Performance and Productivity Measurement
The Performance and Productivity Measurement is divided into two parts: ?
- Performance measurement and ?
- Productivity measurement.
Whilst productivity measurement is a subset of performance measurement, it is important that you not only consider various methods of measuring performance but also consider one of the driving forces in operations, which is to increase productivity. Productivity is calculated as a ratio. For example the ratio of resources employed to benefits obtained. This may simply mean sales value compared to cost of sales or it might mean number of student grades compared to number of teaching hours allocated. Generally, productivity is a widely used (and often abused) term, normally associated with reports of rising and falling national and international gross national product (GNP) values or concerned with how competitive one industry or another has fallen over a period of time. Often television reports refer to productivity in relation to labour efficiency. In particular direct labour may be highlighted. Despite the amount of media attention that the term productivity receives, the concept is not widely understood.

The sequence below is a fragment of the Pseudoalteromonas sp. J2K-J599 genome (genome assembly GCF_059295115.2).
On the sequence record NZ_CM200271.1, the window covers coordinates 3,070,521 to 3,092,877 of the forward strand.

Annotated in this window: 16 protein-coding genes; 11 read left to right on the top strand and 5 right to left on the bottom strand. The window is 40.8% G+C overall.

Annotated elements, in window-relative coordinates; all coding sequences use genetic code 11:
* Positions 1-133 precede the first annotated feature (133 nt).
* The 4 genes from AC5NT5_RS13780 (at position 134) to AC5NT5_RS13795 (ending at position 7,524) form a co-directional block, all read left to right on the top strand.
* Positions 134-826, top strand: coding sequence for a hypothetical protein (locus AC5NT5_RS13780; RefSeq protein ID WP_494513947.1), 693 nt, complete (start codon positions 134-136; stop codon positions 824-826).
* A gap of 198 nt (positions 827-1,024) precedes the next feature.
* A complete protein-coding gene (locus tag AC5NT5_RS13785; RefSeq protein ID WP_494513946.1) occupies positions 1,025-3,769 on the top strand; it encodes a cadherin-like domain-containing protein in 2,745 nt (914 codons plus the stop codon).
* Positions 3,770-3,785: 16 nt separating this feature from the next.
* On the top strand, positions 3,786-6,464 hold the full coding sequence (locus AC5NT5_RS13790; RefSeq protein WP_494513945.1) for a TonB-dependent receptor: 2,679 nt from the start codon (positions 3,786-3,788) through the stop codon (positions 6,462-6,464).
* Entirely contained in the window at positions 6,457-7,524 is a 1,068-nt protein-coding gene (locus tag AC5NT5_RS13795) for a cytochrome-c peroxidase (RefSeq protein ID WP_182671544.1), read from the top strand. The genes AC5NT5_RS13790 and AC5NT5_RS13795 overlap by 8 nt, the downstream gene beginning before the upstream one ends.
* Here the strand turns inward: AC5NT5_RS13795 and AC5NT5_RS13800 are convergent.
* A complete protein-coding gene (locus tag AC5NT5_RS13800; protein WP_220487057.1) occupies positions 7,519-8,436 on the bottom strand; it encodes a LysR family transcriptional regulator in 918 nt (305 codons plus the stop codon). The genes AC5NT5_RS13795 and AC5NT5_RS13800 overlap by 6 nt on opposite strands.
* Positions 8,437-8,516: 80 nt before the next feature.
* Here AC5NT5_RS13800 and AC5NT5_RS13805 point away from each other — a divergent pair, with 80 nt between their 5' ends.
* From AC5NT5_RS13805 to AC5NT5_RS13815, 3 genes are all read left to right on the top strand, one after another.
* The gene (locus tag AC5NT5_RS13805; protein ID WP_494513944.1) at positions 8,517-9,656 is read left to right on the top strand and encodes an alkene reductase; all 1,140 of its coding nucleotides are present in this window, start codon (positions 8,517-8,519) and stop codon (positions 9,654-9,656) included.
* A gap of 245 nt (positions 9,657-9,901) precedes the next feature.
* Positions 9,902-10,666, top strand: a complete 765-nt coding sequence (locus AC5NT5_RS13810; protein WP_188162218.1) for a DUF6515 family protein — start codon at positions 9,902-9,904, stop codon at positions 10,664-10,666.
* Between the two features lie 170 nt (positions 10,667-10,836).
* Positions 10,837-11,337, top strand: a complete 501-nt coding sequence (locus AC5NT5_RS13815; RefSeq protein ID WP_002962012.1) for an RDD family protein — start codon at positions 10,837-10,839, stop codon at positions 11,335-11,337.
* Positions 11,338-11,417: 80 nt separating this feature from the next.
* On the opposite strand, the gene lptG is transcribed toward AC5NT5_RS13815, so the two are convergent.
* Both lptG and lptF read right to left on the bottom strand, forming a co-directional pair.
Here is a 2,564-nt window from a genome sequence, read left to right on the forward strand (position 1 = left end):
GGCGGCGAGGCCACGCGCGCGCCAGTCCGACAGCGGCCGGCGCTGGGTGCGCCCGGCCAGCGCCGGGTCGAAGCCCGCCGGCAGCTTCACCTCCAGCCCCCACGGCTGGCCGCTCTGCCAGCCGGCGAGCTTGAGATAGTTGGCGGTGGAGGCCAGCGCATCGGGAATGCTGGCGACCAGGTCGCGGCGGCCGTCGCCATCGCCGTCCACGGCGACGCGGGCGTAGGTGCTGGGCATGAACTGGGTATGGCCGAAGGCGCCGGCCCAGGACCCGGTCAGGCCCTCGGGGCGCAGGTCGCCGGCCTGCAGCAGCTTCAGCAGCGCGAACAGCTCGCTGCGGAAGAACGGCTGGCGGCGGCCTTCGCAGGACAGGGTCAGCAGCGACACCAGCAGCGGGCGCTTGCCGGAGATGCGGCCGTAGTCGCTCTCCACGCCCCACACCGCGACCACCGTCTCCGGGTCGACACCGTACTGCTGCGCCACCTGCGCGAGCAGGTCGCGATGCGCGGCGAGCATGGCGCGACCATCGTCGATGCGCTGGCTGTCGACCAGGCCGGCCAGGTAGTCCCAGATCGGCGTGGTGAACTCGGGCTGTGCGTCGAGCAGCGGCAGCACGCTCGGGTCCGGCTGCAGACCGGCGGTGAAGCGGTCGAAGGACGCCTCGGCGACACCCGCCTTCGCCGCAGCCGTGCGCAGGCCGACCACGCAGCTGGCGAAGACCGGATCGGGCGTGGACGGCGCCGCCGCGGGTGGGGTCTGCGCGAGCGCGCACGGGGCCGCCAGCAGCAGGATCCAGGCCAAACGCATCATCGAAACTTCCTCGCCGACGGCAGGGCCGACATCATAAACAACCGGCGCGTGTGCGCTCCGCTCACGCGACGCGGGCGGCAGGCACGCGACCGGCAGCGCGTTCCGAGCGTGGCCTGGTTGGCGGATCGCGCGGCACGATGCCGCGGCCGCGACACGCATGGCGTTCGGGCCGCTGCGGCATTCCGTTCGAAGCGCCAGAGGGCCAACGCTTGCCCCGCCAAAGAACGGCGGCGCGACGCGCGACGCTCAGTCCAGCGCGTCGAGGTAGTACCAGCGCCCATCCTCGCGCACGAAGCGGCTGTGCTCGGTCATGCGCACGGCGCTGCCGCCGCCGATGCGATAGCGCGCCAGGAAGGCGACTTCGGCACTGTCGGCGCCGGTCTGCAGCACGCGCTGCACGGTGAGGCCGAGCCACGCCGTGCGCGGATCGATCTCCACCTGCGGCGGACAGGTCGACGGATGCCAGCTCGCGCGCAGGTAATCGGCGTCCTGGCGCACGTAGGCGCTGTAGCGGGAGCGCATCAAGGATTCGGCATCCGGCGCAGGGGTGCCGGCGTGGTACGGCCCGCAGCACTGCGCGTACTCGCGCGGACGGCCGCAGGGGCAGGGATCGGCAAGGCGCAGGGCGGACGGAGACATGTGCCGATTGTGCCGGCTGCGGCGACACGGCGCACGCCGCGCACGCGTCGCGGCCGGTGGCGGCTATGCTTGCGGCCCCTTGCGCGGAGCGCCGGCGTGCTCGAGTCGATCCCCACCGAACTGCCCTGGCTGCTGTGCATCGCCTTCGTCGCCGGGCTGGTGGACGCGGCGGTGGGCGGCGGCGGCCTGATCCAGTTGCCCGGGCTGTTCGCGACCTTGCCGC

The second section, productivity measurement, considers the issues and approaches to productivity increase in greater depth. Today organisations compete or function in more competitive, more demanding environments than ever before. The establishment of organisational goals and the application of resources especially scarce resources is critical to survival. To ensure that organisations are moving in the correct direction, a performance measurement and reporting system is needed. Performance measurements quantify the degree to which established goals have been achieved, are usually linked to a rewards system. As a result, performance metrics have a significant impact at all levels in an organisation and among stakeholders. Metrics also impact behaviour.
It is often said that 'you get what you measure' and 'what gets measured gets done'. In public sector service organisations, stakeholders and the press demand information to enable them to construct rankings. Hospitals, schools, local councils and charities are among the organisations now scrutinised on an annual basis against a set of performance measures. With this comes the problem of misunderstanding or misinterpretation. With traditional accounting measures profit or return on investment are relatively easily understood. They represent one approach to performance measurement that is based on a few quantifiable financial measurements. The approach today require a proliferation of measurements and these measurements include dimensions that are quantitative as well as qualitative.